One fundamental variation between types of stuffed pasta is the thickness of the dough. Tortelloni requires pasta that is as thin as possible because of its many layered folds.  On the other hand, ravioli doesn't have any folds and needs to be slightly thicker to hold stuffing in place with just crimping around the edges. I may not have made many ravioli at Vecchia Scuola, but I did gain a deep reverence for the skill and talent of handcrafting this seemingly simple food.

For those wanting to experiment for themselves, we used the basic recipe below for all variations of stuffed and flat pasta. A large wooden rolling pin can sufficiently flatten the dough but it's actually the length of the mattarello that makes it fun (and an art) to use.

There are no handles on a mattarello.  It moves with pressure applied from the palm of your hands, pushing and pulling like a massage as they move back and forth across the entire length of the pin. Yes. It is sensual. Lacking a real mattarello, a two inch diameter dowling, thirty-six inches long, sanded and bleached, will work.

Have fun making pasta! Even the mistakes are edible.

Basic Filled Pasta Recipe for +/- 100 Tortelloni

Ingredients are measured by weight so the recipe can easily be scaled for quantity.
Ingredient Ratio:
100 grams of "00" Flour
per 50 grams of liquid.

Liquid can be water, egg, broth, or a cooked vegetable such as spinach or mushroom.

One shelled egg = 50 grams
(Should be weighed if very large or small)

50 grams of cooked spinach = one egg.

 The following mixtures allow for additional
50 grams of flour during kneading.

Plain Pasta
6 eggs and 550 g flour

Spinach Pasta
6 eggs, 50 g cooked spinach, 650 g flour

 To Mix
Form the flour into a bowl shape on the table.  
Place liquids in the center of the flour.
Gently blend flour into liquid.
Knead until dough forms and stickiness is gone.
Add flour as necessary.
 Wrap kneaded dough in plastic.
Let dough rest at least one hour before rolling.
Quantity Ratio:
 Filling Weight = Dough Weight

1.5 kilos Ricotta (cow)

200 grams grated Parmesan cheese

20 grams salt (to taste)

 1 Egg

Nutmeg to taste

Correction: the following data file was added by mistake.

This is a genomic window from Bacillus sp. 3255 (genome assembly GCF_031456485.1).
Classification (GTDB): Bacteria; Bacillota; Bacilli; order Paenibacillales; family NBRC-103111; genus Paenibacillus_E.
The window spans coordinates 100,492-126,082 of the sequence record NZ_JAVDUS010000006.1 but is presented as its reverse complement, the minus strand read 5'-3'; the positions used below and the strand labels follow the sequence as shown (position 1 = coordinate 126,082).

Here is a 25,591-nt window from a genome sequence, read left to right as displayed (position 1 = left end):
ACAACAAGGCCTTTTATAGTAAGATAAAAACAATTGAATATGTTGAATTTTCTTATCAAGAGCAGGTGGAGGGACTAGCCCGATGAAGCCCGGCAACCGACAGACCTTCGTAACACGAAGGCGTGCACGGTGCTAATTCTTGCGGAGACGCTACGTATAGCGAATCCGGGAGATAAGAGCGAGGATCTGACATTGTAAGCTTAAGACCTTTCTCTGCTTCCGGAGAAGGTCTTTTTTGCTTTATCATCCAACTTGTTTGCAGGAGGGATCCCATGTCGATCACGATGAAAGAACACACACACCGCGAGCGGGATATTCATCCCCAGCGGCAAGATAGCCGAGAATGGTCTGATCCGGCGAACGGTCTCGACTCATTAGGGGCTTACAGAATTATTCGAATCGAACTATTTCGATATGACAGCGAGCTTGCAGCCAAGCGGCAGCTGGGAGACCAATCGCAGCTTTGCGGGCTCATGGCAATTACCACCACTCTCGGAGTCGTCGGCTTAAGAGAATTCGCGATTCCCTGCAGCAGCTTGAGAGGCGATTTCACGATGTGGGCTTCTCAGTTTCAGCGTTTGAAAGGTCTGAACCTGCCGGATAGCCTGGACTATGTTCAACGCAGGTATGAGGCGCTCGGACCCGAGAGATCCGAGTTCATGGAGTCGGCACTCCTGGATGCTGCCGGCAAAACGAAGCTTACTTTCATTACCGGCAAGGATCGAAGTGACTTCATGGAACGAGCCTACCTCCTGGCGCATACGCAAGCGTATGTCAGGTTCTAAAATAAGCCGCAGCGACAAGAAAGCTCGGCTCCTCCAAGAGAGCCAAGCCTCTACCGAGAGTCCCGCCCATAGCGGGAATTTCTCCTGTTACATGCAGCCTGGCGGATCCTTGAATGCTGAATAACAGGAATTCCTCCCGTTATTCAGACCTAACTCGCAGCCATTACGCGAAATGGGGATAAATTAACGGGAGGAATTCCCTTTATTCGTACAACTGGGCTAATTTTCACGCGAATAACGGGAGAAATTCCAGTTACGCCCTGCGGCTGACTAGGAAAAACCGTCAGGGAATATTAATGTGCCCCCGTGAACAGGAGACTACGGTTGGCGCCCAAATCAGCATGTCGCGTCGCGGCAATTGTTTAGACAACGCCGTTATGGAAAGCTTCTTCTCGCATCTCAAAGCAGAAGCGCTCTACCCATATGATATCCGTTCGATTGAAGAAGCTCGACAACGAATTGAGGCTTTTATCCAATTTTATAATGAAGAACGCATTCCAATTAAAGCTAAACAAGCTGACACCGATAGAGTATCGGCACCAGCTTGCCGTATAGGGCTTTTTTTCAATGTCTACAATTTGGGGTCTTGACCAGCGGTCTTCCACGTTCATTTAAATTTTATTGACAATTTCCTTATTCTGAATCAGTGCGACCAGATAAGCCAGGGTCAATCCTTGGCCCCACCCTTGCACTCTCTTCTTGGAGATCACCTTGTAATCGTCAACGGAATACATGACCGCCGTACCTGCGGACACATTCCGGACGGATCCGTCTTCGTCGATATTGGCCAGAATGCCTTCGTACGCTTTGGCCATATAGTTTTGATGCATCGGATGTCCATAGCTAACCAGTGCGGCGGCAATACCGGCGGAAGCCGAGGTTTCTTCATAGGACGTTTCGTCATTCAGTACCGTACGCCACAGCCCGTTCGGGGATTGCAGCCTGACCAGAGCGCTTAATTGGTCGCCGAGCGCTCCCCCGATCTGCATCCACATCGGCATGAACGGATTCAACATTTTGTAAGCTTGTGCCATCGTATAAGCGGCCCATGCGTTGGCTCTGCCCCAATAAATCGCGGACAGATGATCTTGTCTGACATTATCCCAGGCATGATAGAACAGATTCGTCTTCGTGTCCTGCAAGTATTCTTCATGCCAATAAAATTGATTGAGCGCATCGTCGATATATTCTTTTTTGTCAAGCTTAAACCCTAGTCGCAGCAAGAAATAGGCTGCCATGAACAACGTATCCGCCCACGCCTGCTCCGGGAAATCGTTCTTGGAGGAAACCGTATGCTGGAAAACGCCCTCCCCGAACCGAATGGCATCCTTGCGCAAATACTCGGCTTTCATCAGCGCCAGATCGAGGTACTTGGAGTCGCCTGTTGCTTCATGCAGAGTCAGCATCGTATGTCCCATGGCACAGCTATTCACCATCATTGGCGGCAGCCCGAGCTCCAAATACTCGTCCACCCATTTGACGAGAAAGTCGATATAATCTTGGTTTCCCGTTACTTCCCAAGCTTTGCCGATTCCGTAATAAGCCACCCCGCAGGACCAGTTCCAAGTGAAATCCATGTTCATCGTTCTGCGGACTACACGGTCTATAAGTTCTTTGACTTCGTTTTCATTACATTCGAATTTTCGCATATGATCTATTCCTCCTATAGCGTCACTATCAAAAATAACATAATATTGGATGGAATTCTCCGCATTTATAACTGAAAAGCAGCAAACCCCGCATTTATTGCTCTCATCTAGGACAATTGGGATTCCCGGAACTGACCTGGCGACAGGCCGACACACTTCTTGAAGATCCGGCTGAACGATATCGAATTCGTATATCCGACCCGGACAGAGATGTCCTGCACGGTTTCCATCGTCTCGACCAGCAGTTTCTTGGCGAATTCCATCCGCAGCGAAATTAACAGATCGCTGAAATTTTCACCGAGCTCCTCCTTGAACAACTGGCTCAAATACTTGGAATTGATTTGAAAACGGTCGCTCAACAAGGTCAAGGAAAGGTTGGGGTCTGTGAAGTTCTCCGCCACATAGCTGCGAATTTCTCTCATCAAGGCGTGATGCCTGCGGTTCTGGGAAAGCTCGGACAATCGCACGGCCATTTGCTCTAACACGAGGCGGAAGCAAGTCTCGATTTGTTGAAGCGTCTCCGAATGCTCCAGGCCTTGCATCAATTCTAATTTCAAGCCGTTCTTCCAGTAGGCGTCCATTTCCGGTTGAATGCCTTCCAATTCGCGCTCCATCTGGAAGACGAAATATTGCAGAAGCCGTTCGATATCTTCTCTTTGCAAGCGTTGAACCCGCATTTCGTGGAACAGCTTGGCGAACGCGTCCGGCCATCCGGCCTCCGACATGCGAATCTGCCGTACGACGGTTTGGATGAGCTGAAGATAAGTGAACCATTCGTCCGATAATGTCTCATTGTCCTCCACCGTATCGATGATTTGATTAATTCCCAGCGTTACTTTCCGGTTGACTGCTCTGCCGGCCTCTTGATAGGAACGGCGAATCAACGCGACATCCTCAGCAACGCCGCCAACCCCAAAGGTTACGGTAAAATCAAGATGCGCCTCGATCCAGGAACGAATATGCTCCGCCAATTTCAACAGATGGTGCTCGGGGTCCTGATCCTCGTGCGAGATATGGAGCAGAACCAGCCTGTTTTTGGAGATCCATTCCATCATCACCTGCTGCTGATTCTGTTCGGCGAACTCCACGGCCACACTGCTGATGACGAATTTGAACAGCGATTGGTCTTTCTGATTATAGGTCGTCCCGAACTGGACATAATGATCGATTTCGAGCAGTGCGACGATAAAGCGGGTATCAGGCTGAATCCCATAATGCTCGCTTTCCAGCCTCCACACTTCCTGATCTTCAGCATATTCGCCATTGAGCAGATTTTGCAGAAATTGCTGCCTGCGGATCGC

Roll dough into a sheet carefully but quickly to avoid drying.
Cut rolled sheet into one inch squares.
Place a dollop of filling into the center of each square.
Fold dough corner to corner into a triangle over the filling.
Squeeze the bottom tips of the triangle together to form a tortelloni shape.
Practice often and eat your work!

Saturday, September 26, 2015

Bologna Italy ~ Recipe for a Good Life

Piazza Giuseppe Verdi
Bologna, Italy is home to the oldest university in the Western world and to a medieval architecture nominated for UNESCO World Heritage status.  It also enjoys one of the youngest urban populations on Earth. Nearly a quarter of its inhabitants are students. Over a 100,000 of them pulse through the heart of Bologna each day. It is an antique city vibrating with life.

Porticos abound in Bologna!
Palazzo della Mercanzia
Unlike Southern Italian regions famously congested by cars, walking is the most popular mode of transport in Bologna.  Forty kilometers (24 miles) of ancient porticos form a network of vaulted open air walkways throughout the city.  Casual meandering is a pleasure in hot summer sun or seasonal rain.

Energy soars in the evening when even major routes are open to only foot traffic and bicycles. Well past midnight, crowded cafes spill into the streets. Waiters strut between tables, enjoying the atmosphere as much as their guests. There is an entirely human rhythm here, including periods of absolute silence when the city seems to rest along with its people.

Night Life in Bologna

A Medieval City with Modern Sensibility 
I stayed at the Albergo Rossini 1936 near the entrance to the University district and close to the Piazza Guiseppe Verdi which is a natural gathering place for students.  Though the street noise was louder than some would like, for me it was an opportunity to bathe in the (often dramatic) music of the Italian tongue.  It is no wonder that Opera was founded in Italy. Rooms on upper floors of the hotel are quieter, facing an inside courtyard, but I chose to stay at street level.

My Room at Albergo Rossini 1936
Albergo Rossini is located within walking distance of Bologna's best known sites and its rates are a bargain. Staff are professional and charming. The included breakfast is plentiful, satisfying and served in an attractive dining room. I'll stay there again on my next visit.

Bologna has three well deserved nicknames, La Dotta (The Erudite); La Rossa (The Red); and La Grassa (The Fat).  The origin of La Dotta is, of course, based on the University.  A long list of famous doers and thinkers have helped perpetuate the "La Dotta" moniker since 1088.

La Rossa has a more disputed origin.  The usual explanation is that Bologna earned this nickname from its predominance of red tile roofs. A more 
feasible origin, though, stems from its Communist political and economic affiliation which persists in some form even today.  Though he was expelled from the party because of his homosexuality, the writer and director Pier Passolini was a native of Bologna and remained an avowed Communist until he was murdered in Rome at the age of 53.

Of the three epithets, Bologna may be most proud of La Grassa.  As Massimo MontanariProfessor of Medieval History at Bologna University, affirmed in his book, Food is Culture, body weight was an obvious indication of wealth before it became the consequence of a fast food world.

Via Emilia in Modena